7 Ways To Save Money During The Production Process

7 Ways To Save Money During The Production Process
April 19, 2017 Hannah Badminton

We know that although most brands and designers are excited to work with an ethical garment manufacturer, their budget is just as price sensitive as any other brand. To help our customers and others in the industry save money, Purnaa’s production manager, Richard Faber, has written 7 top tips for saving money when you go into production with an ethical garment manufacturer.

 

1. Plan Ahead

If you have long lead times and have planned your production far in advance, we will be able to order your fabric to be delivered by road. Although air freight only takes a few days to reach its destination, it adds considerable expense to overall costs. Goods delivered by road save on average, 50% of transport costs. For large orders this can save thousands of dollars, not to mention it is far better for the environment as it results in fewer carbon emissions.

 

2. Increase your quantity per style

It takes a lot of organizing and time to setup and train staff to make your new product. Ordering a larger quantity splits the setup cost. With every piece sewn, the sewers become a little faster at making it. So the more pieces of your product we make, the better the per piece production cost. Also, most fabric suppliers have high minimum order quantities and ordering small amount of fabric is more expensive.  So increasing your order will decrease the cost of your fabric per piece. Delivery charges are also cheaper per kg at larger quantities.

 

3. Source the right fabric
Typically, fabric costs are at least 50% of the price of a garment. Research the materials you would like to use and be aware that prices differ greatly depending on fiber content, quality and GSM (the weight of the fabric). If you can source your own fabric you will save part of the sourcing fee that we charge to find new materials.

You can also optimize your designs to maximize material usage during the cutting process of production. Designs should produce as little fabric waste as possible and the width of the fabric plays an important role in determining the amount of waste you will create.

 

4. Simplify your design

Make construction easy by limiting the number of materials that go into your item. It helps to buy a product that closely resembles what you are trying to create so that you can study all of the different components. Consider the complexity and number of fabrics/trims used. Are they all necessary or functional? To keep costs down, be sure to construct features that don’t rely on difficult sewing techniques.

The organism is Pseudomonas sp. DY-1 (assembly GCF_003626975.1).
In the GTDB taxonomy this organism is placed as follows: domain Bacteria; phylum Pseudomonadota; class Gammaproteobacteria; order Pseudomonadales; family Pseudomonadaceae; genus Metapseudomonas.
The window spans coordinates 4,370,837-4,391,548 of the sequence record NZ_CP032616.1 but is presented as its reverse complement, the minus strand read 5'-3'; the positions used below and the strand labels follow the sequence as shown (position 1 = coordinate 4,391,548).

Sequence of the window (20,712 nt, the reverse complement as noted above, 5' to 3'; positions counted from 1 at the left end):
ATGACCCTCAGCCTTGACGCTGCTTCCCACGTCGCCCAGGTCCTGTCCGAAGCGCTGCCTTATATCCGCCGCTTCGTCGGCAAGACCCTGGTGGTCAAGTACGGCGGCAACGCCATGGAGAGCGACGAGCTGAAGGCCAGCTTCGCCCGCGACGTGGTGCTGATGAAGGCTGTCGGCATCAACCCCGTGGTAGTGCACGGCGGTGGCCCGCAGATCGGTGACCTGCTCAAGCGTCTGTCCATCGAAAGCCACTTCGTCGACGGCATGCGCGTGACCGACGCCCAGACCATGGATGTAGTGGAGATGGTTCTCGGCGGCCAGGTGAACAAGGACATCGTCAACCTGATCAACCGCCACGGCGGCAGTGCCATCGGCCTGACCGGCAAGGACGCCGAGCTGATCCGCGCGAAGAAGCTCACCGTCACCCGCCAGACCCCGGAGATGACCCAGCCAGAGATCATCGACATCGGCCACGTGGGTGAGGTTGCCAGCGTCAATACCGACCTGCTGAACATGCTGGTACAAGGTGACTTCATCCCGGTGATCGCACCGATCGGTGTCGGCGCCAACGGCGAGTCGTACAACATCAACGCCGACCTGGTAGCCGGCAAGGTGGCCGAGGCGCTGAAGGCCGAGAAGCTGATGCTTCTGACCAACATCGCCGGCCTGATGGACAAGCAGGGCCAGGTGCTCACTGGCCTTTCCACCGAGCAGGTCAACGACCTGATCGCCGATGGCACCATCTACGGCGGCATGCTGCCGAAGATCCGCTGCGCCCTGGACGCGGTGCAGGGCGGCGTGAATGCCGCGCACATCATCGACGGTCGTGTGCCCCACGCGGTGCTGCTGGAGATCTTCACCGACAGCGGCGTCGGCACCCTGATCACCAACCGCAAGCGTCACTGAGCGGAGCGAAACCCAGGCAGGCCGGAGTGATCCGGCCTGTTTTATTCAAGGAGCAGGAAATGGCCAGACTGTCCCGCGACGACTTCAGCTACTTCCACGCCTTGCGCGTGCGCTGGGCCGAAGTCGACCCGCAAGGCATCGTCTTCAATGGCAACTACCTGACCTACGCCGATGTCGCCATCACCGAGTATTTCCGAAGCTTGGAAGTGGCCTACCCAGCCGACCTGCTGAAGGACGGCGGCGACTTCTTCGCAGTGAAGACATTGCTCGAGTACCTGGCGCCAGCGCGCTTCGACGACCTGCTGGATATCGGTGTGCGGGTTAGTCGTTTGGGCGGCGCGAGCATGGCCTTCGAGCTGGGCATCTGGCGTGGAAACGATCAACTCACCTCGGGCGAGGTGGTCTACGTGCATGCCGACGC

5. Reduce the number of colors and/or sizes

Reducing the variety or colors and sizes that you order means that the process of cutting the fabric is faster and sourcing is easier. Plus, there are fewer thread changes.  This will make your order easier to source, track/pack and production will be quicker, saving you more money!

 

6. Place a long-term, repeat contract rather than a one-time order

Sewers have learned your design and we know how to source all of the materials, so repeating an order is much easier than starting a new one. If you believe your product will be successful, ordering larger quantities in advance will save you both time and money, increasing your speed to market and responsiveness to demand. Our production calendar is very busy, so if you would like to top up your order, it could take a few months before we have time to make more of your products.

 

7. Understand QC Tolerances

Every process has variation and room for error. We end of line check 100% of our products, which means all the pieces you receive have passed our strict quality control. The more tolerance you allow, it becomes faster to make your item and also for the QC department to check it.  The savings are passed on to you!

 

Want more information on ethical fashion and manufacturing?

https://www.ethicalfashionforum.com/the-issues/ethical-fashion

http://www.businessnewsdaily.com/5147-how-to-start-clothing-line.html

https://www.entrepreneur.com/article/270271

https://textclothsustain.springeropen.com/articles/10.1186/s40689-016-0024-3

http://www.ethicalfashionforum.com/The-Fellowship-500/suppliers-and-fabrics

http://ethicalfashioninitiative.org/ethical-manufacturing/

 

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